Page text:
The G train activists are so sincere. They have a website and blog devoted to their cause, and they’re working really hard to push the G train connection to Atlantic Ave. The only problem is that their efforts are coming at what is probably the worst time for rider activism in the city.
Yesterday, one day after the MTA learned it wouldn’t have congestion pricing revenues for their coffers, G train activists took their case before the sympathetic City Council. Good ol’ John Liu and the transportation committee were more than willing to take the MTA to task for neglecting the only subway that connects Brooklyn to Queens without traveling into Manhattan. Raanan Geberer from the Brooklyn Daily Eagle tells us more, but it’s nothing all that new:
Brooklyn officials and activists told horror stories and demanded better service on the much-maligned “G” train, while the MTA, in effect, pleaded poverty based on today’s economic situation…
Current MTA plans for the line, which has suffered serious cutbacks since late 2001, involve what could be interpreted as “giving with one hand and taking from the other.” This would involve extending the line from the awkward Smith-9th Street southern terminal in Red Hook down to Church Avenue, adding five well-used stops.
But in return, the permanent northern terminal would become Court Square, near Long Island City. Cutbacks from a Forest Hills terminal to Court Square were what started the G protest rolling back in late 2001 – nowadays, the G only goes to Forest Hills on the weekends and late at night, and when track work ensues, it doesn’t even run then.
There’s nothing like City Council members grandstanding on an obvious issue either. “Many people call the G train the stepchild of the transit system, but I call it the abused child, the abandoned child,” Councilmember Letitia James said. “When I was a girl, when I got a `G’ on a paper, it meant “good.” But in the case of the G train, `G’ means God-awful, and it means the train is running like it’s in a ghetto.”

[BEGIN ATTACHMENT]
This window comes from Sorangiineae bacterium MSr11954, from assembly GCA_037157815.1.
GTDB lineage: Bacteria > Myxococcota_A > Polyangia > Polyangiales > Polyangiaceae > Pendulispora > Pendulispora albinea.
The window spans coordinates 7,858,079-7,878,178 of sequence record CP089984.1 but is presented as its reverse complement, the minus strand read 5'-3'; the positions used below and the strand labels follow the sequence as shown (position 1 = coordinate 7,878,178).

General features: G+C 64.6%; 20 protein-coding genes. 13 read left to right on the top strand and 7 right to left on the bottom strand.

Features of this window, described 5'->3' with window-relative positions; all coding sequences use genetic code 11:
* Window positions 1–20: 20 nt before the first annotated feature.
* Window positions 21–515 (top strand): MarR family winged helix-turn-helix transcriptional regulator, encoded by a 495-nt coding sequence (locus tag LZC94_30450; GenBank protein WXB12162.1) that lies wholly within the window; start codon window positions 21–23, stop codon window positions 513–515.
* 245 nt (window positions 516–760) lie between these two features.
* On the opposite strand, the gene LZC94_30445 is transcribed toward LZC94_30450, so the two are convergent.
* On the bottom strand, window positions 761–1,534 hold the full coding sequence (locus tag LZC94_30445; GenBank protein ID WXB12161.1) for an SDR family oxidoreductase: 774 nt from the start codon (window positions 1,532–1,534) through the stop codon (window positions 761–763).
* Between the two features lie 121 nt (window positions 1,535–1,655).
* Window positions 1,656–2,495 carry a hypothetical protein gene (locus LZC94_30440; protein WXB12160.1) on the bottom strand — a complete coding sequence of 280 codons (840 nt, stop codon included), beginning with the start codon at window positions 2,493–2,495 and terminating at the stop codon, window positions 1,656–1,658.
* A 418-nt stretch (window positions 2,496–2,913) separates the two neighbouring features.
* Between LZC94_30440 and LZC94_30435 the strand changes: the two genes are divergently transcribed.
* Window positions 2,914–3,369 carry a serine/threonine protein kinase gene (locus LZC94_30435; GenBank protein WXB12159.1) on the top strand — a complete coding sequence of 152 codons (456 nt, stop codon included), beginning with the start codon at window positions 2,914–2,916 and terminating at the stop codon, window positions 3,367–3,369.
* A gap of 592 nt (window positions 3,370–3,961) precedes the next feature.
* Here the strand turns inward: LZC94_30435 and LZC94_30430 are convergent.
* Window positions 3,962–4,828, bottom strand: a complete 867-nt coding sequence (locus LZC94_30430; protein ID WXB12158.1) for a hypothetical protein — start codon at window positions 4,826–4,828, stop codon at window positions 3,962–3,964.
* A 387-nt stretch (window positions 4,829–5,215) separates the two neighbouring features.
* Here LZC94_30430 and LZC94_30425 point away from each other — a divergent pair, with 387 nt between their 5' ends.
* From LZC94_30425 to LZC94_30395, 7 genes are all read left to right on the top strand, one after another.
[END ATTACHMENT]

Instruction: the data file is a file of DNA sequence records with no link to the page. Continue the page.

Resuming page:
Said Joanne Simon, “Rider consensus is that the route serves too few stations, that the stations have suffered significant neglect, and the service is inadequate.”
Of course, none of these charges are new, but what’s the MTA to do? They have to balance the demands of the service with the volume in the Queens Boulevard tunnel, the track work on the Culver Viaduct and their currently bleak financial situation. The MTA has already withdrawn plans to add cars and more service to the G line, and they still don’t know if the Church Ave. extension will be permanent or temporary.
Meanwhile, while it’s reasonable for G train advocates to ask for better service, some of their demands — like an underground connection to Atlantic Ave. — are just flat-out absurd. An above-ground free transit would be appropriate, but sinking hundreds of millions of dollars into a 600-foot tunnel will never be the best use of MTA funds.
The G train activists have their point: The G line has become a vital subway line for communities along its path and an important connector for folks wishing to avoid the long trip from Queens to Brooklyn via Manhattan. When the money is there, G train upgrades are seemingly on the top of the MTA’s list. But right now, with congestion price hopes dashed and a nation on the brink of a recession, the G train activists are simply fighting for the right causes but at a very wrong time.